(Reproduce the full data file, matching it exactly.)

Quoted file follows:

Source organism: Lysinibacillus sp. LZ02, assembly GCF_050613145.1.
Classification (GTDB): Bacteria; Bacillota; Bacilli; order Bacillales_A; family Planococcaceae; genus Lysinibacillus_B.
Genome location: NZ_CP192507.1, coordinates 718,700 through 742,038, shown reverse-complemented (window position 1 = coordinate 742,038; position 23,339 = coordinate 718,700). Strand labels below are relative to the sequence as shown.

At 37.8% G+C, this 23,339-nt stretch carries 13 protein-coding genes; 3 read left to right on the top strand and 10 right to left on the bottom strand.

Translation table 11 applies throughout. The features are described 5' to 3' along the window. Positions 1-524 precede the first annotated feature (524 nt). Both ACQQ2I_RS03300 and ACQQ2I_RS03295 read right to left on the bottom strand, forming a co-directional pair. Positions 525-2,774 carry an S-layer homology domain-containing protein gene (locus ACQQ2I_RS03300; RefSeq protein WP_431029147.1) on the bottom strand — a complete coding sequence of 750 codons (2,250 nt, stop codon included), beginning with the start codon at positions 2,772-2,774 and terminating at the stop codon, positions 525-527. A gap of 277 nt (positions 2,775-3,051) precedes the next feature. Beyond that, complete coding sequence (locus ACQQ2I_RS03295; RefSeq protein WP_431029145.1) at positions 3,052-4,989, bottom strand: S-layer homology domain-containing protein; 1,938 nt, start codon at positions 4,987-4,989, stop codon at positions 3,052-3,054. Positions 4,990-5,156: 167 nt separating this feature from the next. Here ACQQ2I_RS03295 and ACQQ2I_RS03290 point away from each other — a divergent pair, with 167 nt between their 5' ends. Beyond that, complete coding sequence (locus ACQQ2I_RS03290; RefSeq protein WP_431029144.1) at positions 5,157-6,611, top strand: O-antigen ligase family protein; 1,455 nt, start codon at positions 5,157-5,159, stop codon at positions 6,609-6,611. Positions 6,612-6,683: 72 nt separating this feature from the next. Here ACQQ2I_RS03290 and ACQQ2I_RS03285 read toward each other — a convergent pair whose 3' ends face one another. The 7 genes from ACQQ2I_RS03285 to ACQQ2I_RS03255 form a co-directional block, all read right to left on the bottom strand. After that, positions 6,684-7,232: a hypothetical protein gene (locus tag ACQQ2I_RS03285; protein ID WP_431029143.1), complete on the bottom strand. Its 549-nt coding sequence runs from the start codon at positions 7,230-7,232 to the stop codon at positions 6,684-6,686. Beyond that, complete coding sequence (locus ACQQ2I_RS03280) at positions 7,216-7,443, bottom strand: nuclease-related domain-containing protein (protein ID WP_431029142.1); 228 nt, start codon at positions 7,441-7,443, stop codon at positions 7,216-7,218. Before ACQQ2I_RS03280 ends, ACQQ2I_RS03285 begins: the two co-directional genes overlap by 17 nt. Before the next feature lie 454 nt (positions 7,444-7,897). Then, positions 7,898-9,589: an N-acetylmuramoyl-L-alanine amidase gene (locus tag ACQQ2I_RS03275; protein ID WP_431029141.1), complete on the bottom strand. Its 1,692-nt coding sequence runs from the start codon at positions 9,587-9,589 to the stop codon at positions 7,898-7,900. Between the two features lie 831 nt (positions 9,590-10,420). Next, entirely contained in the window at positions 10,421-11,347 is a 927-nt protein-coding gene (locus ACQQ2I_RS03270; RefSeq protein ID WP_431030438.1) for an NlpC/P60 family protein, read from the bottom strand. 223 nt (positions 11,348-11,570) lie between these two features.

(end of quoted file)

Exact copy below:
Source organism: Lysinibacillus sp. LZ02, assembly GCF_050613145.1.
Classification (GTDB): Bacteria; Bacillota; Bacilli; order Bacillales_A; family Planococcaceae; genus Lysinibacillus_B.
Genome location: NZ_CP192507.1, coordinates 718,700 through 742,038, shown reverse-complemented (window position 1 = coordinate 742,038; position 23,339 = coordinate 718,700). Strand labels below are relative to the sequence as shown.

At 37.8% G+C, this 23,339-nt stretch carries 13 protein-coding genes; 3 read left to right on the top strand and 10 right to left on the bottom strand.

Translation table 11 applies throughout. The features are described 5' to 3' along the window. Positions 1-524 precede the first annotated feature (524 nt). Both ACQQ2I_RS03300 and ACQQ2I_RS03295 read right to left on the bottom strand, forming a co-directional pair. Positions 525-2,774 carry an S-layer homology domain-containing protein gene (locus ACQQ2I_RS03300; RefSeq protein WP_431029147.1) on the bottom strand — a complete coding sequence of 750 codons (2,250 nt, stop codon included), beginning with the start codon at positions 2,772-2,774 and terminating at the stop codon, positions 525-527. A gap of 277 nt (positions 2,775-3,051) precedes the next feature. Beyond that, complete coding sequence (locus ACQQ2I_RS03295; RefSeq protein WP_431029145.1) at positions 3,052-4,989, bottom strand: S-layer homology domain-containing protein; 1,938 nt, start codon at positions 4,987-4,989, stop codon at positions 3,052-3,054. Positions 4,990-5,156: 167 nt separating this feature from the next. Here ACQQ2I_RS03295 and ACQQ2I_RS03290 point away from each other — a divergent pair, with 167 nt between their 5' ends. Beyond that, complete coding sequence (locus ACQQ2I_RS03290; RefSeq protein WP_431029144.1) at positions 5,157-6,611, top strand: O-antigen ligase family protein; 1,455 nt, start codon at positions 5,157-5,159, stop codon at positions 6,609-6,611. Positions 6,612-6,683: 72 nt separating this feature from the next. Here ACQQ2I_RS03290 and ACQQ2I_RS03285 read toward each other — a convergent pair whose 3' ends face one another. The 7 genes from ACQQ2I_RS03285 to ACQQ2I_RS03255 form a co-directional block, all read right to left on the bottom strand. After that, positions 6,684-7,232: a hypothetical protein gene (locus tag ACQQ2I_RS03285; protein ID WP_431029143.1), complete on the bottom strand. Its 549-nt coding sequence runs from the start codon at positions 7,230-7,232 to the stop codon at positions 6,684-6,686. Beyond that, complete coding sequence (locus ACQQ2I_RS03280) at positions 7,216-7,443, bottom strand: nuclease-related domain-containing protein (protein ID WP_431029142.1); 228 nt, start codon at positions 7,441-7,443, stop codon at positions 7,216-7,218. Before ACQQ2I_RS03280 ends, ACQQ2I_RS03285 begins: the two co-directional genes overlap by 17 nt. Before the next feature lie 454 nt (positions 7,444-7,897). Then, positions 7,898-9,589: an N-acetylmuramoyl-L-alanine amidase gene (locus tag ACQQ2I_RS03275; protein ID WP_431029141.1), complete on the bottom strand. Its 1,692-nt coding sequence runs from the start codon at positions 9,587-9,589 to the stop codon at positions 7,898-7,900. Between the two features lie 831 nt (positions 9,590-10,420). Next, entirely contained in the window at positions 10,421-11,347 is a 927-nt protein-coding gene (locus ACQQ2I_RS03270; RefSeq protein ID WP_431030438.1) for an NlpC/P60 family protein, read from the bottom strand. 223 nt (positions 11,348-11,570) lie between these two features.